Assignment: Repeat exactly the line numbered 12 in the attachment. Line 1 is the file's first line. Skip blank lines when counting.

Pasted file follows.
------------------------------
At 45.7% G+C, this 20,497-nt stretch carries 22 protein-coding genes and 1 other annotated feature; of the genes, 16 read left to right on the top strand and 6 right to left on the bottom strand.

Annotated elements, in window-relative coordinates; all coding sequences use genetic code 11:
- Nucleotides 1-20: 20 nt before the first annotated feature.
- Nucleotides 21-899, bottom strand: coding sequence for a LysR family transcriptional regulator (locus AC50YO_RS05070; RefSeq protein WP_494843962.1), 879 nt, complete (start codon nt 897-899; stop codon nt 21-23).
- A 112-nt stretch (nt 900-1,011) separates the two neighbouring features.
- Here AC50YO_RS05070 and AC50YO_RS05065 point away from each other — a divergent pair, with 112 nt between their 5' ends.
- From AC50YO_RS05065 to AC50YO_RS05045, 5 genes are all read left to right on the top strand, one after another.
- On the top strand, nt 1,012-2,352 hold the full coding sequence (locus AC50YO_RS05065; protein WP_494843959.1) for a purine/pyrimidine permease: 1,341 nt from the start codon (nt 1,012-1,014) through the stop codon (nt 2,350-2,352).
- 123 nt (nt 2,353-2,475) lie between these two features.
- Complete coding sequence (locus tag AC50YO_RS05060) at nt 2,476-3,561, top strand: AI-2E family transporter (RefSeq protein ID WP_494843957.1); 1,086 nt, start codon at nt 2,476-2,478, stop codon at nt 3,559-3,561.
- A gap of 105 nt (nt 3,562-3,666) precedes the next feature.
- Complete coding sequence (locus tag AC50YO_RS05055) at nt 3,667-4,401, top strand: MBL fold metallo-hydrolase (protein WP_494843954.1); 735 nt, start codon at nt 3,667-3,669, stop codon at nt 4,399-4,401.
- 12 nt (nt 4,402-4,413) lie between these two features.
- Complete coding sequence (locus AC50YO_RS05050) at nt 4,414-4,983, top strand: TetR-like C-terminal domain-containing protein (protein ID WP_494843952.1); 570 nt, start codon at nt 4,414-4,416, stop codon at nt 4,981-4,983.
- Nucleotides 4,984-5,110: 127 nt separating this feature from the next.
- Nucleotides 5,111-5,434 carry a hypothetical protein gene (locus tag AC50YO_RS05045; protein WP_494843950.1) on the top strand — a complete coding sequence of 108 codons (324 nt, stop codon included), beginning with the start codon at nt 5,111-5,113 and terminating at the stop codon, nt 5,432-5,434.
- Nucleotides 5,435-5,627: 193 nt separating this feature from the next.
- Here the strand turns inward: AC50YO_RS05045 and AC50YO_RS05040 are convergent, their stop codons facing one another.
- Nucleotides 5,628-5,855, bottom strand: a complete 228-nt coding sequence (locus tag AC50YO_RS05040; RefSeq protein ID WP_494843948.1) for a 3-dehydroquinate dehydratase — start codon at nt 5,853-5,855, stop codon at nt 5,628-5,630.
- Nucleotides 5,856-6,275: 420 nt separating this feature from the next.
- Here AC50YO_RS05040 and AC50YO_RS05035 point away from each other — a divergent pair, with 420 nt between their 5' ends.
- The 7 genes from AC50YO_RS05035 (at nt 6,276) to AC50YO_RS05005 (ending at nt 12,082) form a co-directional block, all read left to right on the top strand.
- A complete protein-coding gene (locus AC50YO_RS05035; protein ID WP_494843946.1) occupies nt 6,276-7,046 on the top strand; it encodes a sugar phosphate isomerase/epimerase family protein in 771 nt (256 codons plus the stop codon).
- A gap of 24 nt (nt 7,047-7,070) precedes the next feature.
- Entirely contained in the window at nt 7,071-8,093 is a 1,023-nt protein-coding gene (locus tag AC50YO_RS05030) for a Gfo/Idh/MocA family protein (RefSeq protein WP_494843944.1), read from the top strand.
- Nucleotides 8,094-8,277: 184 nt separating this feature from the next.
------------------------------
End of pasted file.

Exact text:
- Complete coding sequence (locus tag AC50YO_RS05055) at nt 3,667-4,401, top strand: MBL fold metallo-hydrolase (protein WP_494843954.1); 735 nt, start codon at nt 3,667-3,669, stop codon at nt 4,399-4,401.